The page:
The DARPA processes for establishing programs and solicitation of proposals include:

  • Assignment by SECDEF or USD AT&L;

  • Ideas for new programs from DARPA staff, SETA contractors, advisory boards, unsolicited proposals, and white papers;

  • Solicitations conducted through broad agency announcement, request for proposal, request for information, and sources sought;

  • A standing BAA at each DARPA Office is updated annually;

  • New programs usually starting as “seedlings” at a low funding level;

  • Following success in the seedling phase, formal solicitation issued for development and demonstration;

  • Solicitation and awards that can be executed by DARPA, a military department command, a project management office or laboratory, or another federal agency; and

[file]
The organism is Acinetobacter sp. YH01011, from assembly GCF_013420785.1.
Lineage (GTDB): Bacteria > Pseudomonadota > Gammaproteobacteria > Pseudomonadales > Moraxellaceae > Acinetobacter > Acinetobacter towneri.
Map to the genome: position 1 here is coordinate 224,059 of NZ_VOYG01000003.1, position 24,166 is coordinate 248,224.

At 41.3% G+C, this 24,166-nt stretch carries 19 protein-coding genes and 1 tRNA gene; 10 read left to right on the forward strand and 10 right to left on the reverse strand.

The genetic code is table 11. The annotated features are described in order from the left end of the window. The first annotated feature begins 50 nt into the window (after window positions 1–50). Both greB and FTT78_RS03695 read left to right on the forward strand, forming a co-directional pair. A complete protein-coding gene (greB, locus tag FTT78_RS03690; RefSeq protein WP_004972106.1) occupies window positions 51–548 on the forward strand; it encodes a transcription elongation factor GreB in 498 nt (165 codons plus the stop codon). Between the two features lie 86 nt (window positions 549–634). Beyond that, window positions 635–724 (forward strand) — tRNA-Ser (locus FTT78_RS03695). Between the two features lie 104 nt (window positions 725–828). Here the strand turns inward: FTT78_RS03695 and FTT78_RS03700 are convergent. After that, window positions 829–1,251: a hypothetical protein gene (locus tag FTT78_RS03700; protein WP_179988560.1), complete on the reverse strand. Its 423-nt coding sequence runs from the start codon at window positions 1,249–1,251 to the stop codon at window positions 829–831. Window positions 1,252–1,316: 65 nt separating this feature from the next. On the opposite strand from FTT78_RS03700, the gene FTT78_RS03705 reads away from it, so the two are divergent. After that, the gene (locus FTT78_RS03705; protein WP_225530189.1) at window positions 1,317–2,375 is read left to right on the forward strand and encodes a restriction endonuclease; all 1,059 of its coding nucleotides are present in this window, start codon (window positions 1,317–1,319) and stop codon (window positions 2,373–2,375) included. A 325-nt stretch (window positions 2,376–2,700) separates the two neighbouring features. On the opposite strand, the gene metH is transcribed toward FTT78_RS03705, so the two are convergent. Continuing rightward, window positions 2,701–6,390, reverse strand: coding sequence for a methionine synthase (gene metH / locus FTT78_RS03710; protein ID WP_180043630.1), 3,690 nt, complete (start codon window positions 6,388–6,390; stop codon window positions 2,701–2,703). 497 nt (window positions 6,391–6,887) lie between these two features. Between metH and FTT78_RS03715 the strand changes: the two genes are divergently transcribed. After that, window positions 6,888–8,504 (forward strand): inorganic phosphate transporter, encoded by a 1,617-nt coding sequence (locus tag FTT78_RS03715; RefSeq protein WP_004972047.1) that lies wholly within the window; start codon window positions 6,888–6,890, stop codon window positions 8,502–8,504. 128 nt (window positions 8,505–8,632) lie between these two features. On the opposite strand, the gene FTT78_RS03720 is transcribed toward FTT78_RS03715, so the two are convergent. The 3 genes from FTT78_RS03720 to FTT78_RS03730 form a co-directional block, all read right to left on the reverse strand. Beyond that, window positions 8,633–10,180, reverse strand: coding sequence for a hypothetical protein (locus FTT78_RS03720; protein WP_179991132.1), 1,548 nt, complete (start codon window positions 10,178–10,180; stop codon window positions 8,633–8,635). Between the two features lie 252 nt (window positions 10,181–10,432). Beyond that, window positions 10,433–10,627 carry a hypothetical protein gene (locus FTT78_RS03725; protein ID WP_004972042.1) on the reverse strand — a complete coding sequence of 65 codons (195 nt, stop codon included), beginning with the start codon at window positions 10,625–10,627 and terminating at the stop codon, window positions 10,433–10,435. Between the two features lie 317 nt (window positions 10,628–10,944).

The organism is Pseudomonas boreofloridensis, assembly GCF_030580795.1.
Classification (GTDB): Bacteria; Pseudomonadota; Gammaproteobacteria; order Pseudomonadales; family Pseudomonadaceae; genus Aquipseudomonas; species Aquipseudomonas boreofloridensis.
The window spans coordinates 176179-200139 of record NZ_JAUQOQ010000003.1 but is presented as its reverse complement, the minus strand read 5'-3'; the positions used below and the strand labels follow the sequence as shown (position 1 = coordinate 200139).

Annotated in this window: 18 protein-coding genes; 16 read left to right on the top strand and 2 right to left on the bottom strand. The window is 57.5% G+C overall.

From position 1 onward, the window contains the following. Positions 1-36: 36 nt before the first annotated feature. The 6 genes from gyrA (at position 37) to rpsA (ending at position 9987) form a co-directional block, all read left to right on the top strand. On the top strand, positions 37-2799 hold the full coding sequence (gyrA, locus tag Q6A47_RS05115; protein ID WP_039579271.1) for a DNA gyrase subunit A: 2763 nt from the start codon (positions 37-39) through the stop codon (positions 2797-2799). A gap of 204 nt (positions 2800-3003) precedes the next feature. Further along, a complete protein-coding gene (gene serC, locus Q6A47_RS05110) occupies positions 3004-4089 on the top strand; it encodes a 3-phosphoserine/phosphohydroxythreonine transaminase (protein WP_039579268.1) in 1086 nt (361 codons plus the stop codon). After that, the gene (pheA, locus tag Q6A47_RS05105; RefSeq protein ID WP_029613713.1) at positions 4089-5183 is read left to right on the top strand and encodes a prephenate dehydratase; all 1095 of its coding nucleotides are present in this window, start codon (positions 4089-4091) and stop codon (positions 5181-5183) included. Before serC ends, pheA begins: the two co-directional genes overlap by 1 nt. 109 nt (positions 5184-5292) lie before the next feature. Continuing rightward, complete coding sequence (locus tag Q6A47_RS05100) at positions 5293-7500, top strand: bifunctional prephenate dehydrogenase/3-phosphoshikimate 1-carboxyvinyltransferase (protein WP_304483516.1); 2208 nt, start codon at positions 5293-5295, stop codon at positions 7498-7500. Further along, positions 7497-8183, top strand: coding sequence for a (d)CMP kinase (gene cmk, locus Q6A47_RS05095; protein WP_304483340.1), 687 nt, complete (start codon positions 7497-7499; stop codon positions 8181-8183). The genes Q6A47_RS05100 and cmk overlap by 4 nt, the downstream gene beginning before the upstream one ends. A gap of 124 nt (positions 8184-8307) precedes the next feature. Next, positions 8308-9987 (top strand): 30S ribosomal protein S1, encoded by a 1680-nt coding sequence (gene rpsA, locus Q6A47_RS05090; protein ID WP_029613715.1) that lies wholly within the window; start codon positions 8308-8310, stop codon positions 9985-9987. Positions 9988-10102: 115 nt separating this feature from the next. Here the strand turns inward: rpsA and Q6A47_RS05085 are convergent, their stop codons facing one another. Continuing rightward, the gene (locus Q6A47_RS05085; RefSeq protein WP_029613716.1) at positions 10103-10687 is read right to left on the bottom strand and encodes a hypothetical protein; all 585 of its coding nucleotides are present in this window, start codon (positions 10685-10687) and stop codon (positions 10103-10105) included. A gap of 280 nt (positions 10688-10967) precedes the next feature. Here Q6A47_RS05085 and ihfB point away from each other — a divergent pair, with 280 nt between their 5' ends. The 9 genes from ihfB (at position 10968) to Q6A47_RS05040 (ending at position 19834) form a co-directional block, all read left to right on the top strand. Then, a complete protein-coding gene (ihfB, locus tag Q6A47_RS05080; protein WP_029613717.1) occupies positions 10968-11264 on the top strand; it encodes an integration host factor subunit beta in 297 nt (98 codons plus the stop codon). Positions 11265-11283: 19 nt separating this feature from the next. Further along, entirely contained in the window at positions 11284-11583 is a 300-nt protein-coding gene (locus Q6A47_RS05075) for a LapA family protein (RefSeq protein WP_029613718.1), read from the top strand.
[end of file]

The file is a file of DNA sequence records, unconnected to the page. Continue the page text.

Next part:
• Award instruments that include grants, cooperative agreements, procurement contracts, technology investment agreements, and other transaction-for-prototype agreements.

Criteria for investment in a new program have varied over time, but one set of guidelines still in use in parts of DARPA are those developed by a previous director, George Heilmeier:

  • What are you trying to do?

  • How is it done today?

  • What is new in your approach?

  • If you are successful, what difference will it make?

  • What are the risks and payoffs?

  • How much will it cost? How long will it take?

  • What are the midterm and final “exams” to check for success?

The time window of interest is a huge difference between DARPA programs and NIAC programs. NIAC’s objective was advanced concepts of interest between 10 and 40 years in the future. At DARPA the term for programs is 3 to 10 years with a few exceptions. Programs are normally finished and transitioned by then or they are terminated for one of the following reasons:

  • Failed mid-term exam;

  • Cost, schedule, and technical problems;

  • Champion(s) left; or

  • Transition prospects low.

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